Director: Jess Franco
Severin Films

The third time's the charm with Severin Film's Blu-ray limited special editions of these two German Jess Franco masterworks showcasing the charms of the late, lamented Soledad Miranda.

Having broken away from producer Harry Alan Towers after a series of more widely distributed and comparatively mainstream but compromised films with his the ultra low-budget NIGHTMARES COME AT NIGH, DE SADE 70, and the lost SEX CHARADE, Jess Franco discovered his first muse Soledad Miranda (who he had first used in the Towers-produced COUNT DRACULA as Lucy) and followed these up with a production deal with prolific German producer Artur Brauner of CCC Film that netted eight features (out of the thirteen credited as being released between 1971 and 1972). Miranda would only topline three of these before she was killed in a collision with a truck on the Costa del Sol highway just after Brauner offered her a multi-year film contract. Franco's THE DEVIL CAME FROM AKASAVA was one of Brauner's attempts to cash in on the Rialto Edgar Wallace series of films (Franco also did a Mabuse film for him) enlivened only by Miranda's appearances, but VAMPYROS LESBOS and SHE KILLED IN ECSTASY might be regarded as the films that made her a cult icon.

In VAMPYROS LESBOS, attorney Linda Westinghouse (Ewa Strömberg, THE COLLEGE GIRL MURDERS) – who, like many Franco heroines has been "suffering" from erotic nightmares involving a mysterious stripper (Miranda) – travels to Istanbul to bequeath the inheritance of Count Dracula's local estate to the Countess Nadine Carody who lives in a pop-art seaside house on Kandidados Island. After a nightmarish stay at an inn on the mainland where night clerk Memmet (Franco himself) likes to break human dolls in the wine cellar, Linda arrives on the island and meets the countess who she recognizes from her dreams. The countess makes short work of seducing Linda – over a nude swim and some particularly red wine – and puts the bite on her. When Linda sees the blood-gorged floating apparently dead in her swimming pool, she faints and wakes in the clinic of Dr. Seward (Dennis Price, THE HAUNTED HOUSE OF HORROR) who is also treating Agra (Heidrun Kussin, THE FORGER OF LONDON), a previous victim of the countess driven mad when abandoned by the vampire but now serving as an indicator of her proximity. Seward counsels Linda and her beleaguered fiancé Omar (Andre Montchal, DE SADE 70) on how to destroy vampires, but the doctor himself is really interested in crossing over into the world of darkness himself.

VAMPYROS LESBOS is a loose, experimental telling of "Dracula" (with the lesbian elements drawn more from "Carmilla" than the hints in Universal's DRACULA'S DAUGHTER), the film inverts various elements of the Stoker tale. Instead of a dusty castle, the countess beachside house is strewn with fishing nets and a blood red ceiling hanging suggestive of both webs and stalactites while vampiric bites cut away to shots of a scorpion (which rolls over and dies after the countess is dispatched). Harker and Renfield are female here (although this makes Omar the Mina equivalent but he's fairly useless), and Seward (rather than Van Helsing) is more interested in joining the forces of darkness rather than destroying them. While Agra qualifies as the Renfield equivalent and José Martínez Blanco as the countess' valet Morpho could perhaps be slotted in as the equivalent of the village gypsies in league with the vampire (or just a mute servant along the lines of Franco's other Morphos), Franco's maniac is entirely superfluous. In later Franco films, the institutionalized character of Agra would be a naked nympho like similar bedeviled characters in LORNA THE EXORCIST and DORIANA GRAY. While FEMALE VAMPIRE/EROTIKILL could be seen as a more explicit variation on the lesbian vampire theme, Franco would rework the VAMPYROS LESBOS scenario a number of times in different forms over the years from MACUMBA SEXUAL during his eighties Golden Films period in Spain to VAMPIRE BLUES during his first digital video period to SNAKEWOMAN in 2005. Miranda's countess also inspired the dancer played by Salma Hayek in Robert Rodriguez's FROM DUSK TIL DAWN.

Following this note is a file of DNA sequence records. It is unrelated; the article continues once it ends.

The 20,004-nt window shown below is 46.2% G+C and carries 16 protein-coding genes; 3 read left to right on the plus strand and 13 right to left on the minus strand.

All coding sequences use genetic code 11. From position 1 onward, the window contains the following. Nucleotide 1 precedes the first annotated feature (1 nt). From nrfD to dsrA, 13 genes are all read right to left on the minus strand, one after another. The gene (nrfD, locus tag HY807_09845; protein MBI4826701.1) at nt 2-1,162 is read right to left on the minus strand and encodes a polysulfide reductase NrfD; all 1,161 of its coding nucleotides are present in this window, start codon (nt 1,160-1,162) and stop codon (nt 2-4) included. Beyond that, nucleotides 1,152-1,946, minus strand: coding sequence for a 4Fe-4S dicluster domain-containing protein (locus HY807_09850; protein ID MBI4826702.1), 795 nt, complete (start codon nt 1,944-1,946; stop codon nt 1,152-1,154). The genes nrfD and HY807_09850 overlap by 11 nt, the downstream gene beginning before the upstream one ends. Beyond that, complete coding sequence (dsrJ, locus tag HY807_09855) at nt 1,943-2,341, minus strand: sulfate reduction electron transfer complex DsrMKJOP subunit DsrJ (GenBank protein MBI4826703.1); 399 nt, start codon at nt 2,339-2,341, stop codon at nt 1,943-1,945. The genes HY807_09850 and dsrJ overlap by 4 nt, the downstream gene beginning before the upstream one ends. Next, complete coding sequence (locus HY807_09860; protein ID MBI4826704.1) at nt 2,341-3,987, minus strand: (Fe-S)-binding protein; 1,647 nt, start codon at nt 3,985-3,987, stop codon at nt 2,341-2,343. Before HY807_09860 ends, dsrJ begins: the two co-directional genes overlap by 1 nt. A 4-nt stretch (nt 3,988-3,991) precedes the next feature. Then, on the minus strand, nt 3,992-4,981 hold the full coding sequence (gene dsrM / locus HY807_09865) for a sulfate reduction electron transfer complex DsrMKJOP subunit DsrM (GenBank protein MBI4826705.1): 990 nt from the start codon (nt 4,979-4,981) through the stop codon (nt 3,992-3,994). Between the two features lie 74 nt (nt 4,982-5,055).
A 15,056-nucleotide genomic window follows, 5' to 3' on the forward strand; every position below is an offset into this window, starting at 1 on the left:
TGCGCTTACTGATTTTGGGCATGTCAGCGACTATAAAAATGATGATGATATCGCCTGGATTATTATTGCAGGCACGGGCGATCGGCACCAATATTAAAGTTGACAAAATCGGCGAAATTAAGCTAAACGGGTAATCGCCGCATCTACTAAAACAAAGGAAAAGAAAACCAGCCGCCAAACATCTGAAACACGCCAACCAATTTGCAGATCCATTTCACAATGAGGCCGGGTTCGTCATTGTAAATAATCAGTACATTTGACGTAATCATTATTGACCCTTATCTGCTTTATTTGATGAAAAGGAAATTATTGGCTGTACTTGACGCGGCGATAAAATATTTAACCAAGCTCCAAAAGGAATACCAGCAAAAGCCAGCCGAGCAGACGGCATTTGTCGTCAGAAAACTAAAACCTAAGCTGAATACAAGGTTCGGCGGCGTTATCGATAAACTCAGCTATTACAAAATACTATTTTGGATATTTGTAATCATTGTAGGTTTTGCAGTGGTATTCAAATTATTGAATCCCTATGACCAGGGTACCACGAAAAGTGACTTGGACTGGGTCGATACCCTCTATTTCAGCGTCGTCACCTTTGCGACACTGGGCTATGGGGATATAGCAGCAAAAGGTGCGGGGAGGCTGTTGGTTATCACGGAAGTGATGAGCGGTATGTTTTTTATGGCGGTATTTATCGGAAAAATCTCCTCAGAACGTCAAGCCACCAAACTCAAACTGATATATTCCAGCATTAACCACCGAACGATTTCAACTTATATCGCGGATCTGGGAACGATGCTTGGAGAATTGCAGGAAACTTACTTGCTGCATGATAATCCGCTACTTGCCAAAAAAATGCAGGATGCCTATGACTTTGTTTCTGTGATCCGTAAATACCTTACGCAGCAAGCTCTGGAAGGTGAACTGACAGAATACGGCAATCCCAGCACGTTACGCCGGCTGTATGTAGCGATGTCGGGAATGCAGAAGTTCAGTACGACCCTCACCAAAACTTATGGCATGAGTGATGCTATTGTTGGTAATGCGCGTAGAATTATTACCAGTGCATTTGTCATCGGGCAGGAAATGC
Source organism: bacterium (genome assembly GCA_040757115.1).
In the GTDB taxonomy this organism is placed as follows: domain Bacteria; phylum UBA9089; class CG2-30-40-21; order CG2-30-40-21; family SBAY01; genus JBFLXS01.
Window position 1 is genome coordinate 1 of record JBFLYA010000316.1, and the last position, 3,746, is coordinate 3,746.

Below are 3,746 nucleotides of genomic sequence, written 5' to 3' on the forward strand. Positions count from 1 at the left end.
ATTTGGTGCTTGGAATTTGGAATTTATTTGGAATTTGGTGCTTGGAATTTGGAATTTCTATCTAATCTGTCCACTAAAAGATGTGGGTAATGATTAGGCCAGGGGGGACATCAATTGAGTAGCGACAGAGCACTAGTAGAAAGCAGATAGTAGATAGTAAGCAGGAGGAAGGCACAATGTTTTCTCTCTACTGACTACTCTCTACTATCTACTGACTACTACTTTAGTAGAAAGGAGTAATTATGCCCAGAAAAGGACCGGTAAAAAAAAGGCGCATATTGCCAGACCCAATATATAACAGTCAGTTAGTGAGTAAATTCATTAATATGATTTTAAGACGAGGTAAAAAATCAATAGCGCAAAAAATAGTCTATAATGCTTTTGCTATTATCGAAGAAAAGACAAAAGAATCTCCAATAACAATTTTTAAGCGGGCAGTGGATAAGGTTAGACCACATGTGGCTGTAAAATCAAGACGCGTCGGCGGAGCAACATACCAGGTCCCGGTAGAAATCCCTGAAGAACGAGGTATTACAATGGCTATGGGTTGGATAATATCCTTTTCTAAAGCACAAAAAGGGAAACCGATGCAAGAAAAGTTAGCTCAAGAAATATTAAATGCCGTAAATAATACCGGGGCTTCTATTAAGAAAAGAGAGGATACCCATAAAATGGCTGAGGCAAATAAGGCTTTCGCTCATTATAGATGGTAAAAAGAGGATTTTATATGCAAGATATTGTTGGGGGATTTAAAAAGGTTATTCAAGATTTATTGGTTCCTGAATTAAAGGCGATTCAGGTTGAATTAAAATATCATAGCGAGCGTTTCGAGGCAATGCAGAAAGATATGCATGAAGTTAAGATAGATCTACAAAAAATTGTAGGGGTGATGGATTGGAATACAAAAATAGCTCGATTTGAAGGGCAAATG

A variation on THE BRIDE WORE BLACK (which partially inspired Franco's earlier THE DIABOLICAL DR. Z), SHE KILLED IN ECSTASY finds Mrs. Johnson (Miranda) in mourning over her husband Dr. Johnson (Fred Williams, COUNT DRACULA) who suffered a nervous breakdown and committed suicide just two years into their once blissful marriage after the medical council rejected his human embryo experiments, dismissing him as immoral, a charlatan, and a criminal and setting out to ruin him both professionally and legally. Cuddling against her husband's corpse in their seaside pagoda (Xanadu, designed by Ricardo Bofill, also featured in COUNTESS PERVERSE and EUGENIE 80), she plots the systematic seduction and destruction of her husband's killers: Professor Jonathan Walker (Howard Vernon in a character similar to the one he would play in Walerian Borowczyk's DR. JEKYLL AND HIS WOMEN), Dr. Crawford (VAMPYROS LESBOS' Ewa Strömberg), Dr. Donen (Jess Franco), and Dr. Franklin Houston (Paul Muller, A VIRGIN AMONG THE LIVING DEAD) who distanced himself from Johnson despite wife's pleas for help.

Whereas Jeanne Moreau's titular THE BRIDE WORE BLACK remained an icy figure throughout, SHE KILLED IN ECSTASY plunges us into the emotional world of Mrs. Johnson. Although Franco was probably not involved in the creation of the opening credits (other than photographing the background), the crediting of Miranda and Williams over a shot of conjoined twins in the womb is a nice touch considering how they seem to be two halves of a whole wanting to exist in an insular world (with Mrs. Johnson as the figuratively and then literally warm-blooded half). While the doctor has other passions in his research, all his wife has is him. When Johnson deteriorates and commits suicide, she loses everything (she is not even assigned a first name). The intercutting of her love scenes with her husband with her seduction of the men may be less suggest a craving for lost warmth just as the castration of her victims may not be so gratuitous as an expression of resentment for her husband abandoning her (in the flashback, she does nuzzle his crotch before realizing his disinterest in a shot that seems particularly racy for 1970). The ending is rather slapdash and proves just how superfluous co-production quota hire Horst Tappert (later of the long-running series DERRICK) – as a detective investigating the vandalism of Johnson's lab who suspects the quartet of doctors who are soon seeking his help – is to the story. The Schwab/Hubler tracks – supplemented with additional music from Bruno Nicolai – are not as well-employed here as in the former film.